Angela Sims, a clinical therapist at the Greater Lawn MHC in Gage Park, said that when the clinics stopped offering in-person therapy, she switched to treating clients over the phone. The medium put her clinical skills to the test. “You’re having to infer a lot more by just one mode of communication,” she said. “And there are a lot of people who just don’t emote well over the phone.” Getting a sense of whether a client is really doing as well as they say they are can be tricky. During an in-person therapy session, Sims is able to use multiple senses—visual, smell, and hearing—to assess a client’s condition. Over the phone, it’s harder to make sure she’s not missing anything beyond what the client is telling her.

“And that’s when they answer the phone,” she said. Some clients may not even pick up because they are preoccupied with kids or family. “There are some other folks who tend to just reach out only when they’re in crisis mode,” she said. “They’re not going to answer the phone just because you called.”

An intake—during which a clinician first talks to a new client to figure out their treatment needs—was one of the hardest things to do over the telephone. When the shutdown began, clinics started informing new clients that they were doing intake assessments by phone. “We proceed to the best of our ability in doing that,” Roth said. Clinicians try to quickly assess a client’s medication needs, and consult with a psychiatrist within a week of the intake. But a lot of the intake work involved explaining how the COVID-19 shutdown impacted service delivery and obtaining informed consent. All of that made the intake process slower.

Sims said that during these intake conversations, she finds herself “working very hard to emote” and show concern, as “doing an intake cold with someone you’re not meeting and won’t even see at all for a while” is extremely difficult. Sims said she would prefer to do an intake in person, even if it meant wearing personal protective equipment and sitting more than six feet apart.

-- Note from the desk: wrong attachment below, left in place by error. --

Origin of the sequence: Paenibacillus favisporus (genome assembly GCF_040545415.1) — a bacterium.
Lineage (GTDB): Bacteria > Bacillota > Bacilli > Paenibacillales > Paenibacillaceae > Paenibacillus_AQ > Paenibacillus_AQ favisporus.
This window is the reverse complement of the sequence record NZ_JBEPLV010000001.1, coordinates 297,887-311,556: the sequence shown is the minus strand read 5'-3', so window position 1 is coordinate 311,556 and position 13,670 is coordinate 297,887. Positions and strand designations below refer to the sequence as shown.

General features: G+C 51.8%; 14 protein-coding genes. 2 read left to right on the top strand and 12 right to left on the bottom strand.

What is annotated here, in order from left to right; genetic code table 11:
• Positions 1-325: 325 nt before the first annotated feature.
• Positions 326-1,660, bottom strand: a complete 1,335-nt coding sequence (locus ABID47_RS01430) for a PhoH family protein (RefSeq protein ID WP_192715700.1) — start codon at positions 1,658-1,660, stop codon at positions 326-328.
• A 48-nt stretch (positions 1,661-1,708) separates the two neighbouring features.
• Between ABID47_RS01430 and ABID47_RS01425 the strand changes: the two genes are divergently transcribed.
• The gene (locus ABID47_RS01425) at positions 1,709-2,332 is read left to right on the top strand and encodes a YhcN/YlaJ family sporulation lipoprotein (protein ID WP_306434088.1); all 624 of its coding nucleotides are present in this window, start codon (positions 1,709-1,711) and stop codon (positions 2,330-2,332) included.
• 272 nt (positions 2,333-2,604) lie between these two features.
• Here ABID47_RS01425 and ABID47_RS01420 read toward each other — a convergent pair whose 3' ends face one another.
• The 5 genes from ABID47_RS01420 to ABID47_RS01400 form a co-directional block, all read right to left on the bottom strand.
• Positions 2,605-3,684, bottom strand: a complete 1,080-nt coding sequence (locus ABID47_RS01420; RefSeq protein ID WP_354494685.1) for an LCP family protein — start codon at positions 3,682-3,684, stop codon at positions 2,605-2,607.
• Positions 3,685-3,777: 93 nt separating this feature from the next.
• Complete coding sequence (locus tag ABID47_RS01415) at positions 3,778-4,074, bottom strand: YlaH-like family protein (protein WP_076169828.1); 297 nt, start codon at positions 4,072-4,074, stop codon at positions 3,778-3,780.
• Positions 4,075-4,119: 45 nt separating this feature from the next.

One of the biggest challenges to providing therapy during the shutdown is helping clients navigate the loneliness associated with staying home alone. “We normally spend a lot of time discussing connectedness and avoiding isolation as effective ways to cope with mental health problems,” Roth said. “And here we are telling people to isolate for their own good.” 

The quarantine has been particularly difficult for those clients that are more anxiety-prone, especially for those who may be in financially precarious situations, Sims said. “Those two groups sometimes overlap,” she said.

The clinicians have also had to maintain their own health and morale during the crisis. Sims said that one challenge the shift to telehealth brought is the “tedium” that comes from sitting by the phone all day. Roth has continued working from the North River clinic, but aside from the receptionist, he is usually the only person in the office. “That’s one of the weirdest parts,” he said. And where in-person therapy sessions have a rhythm provided by greeting a patient and getting settled, none of that is available in remote therapy. “With Zoom…you click goodbye, and there they go, and you click right into the next meeting,” Roth said. “It gets really difficult to adjust to that, and create real separation mentally for myself between meetings.”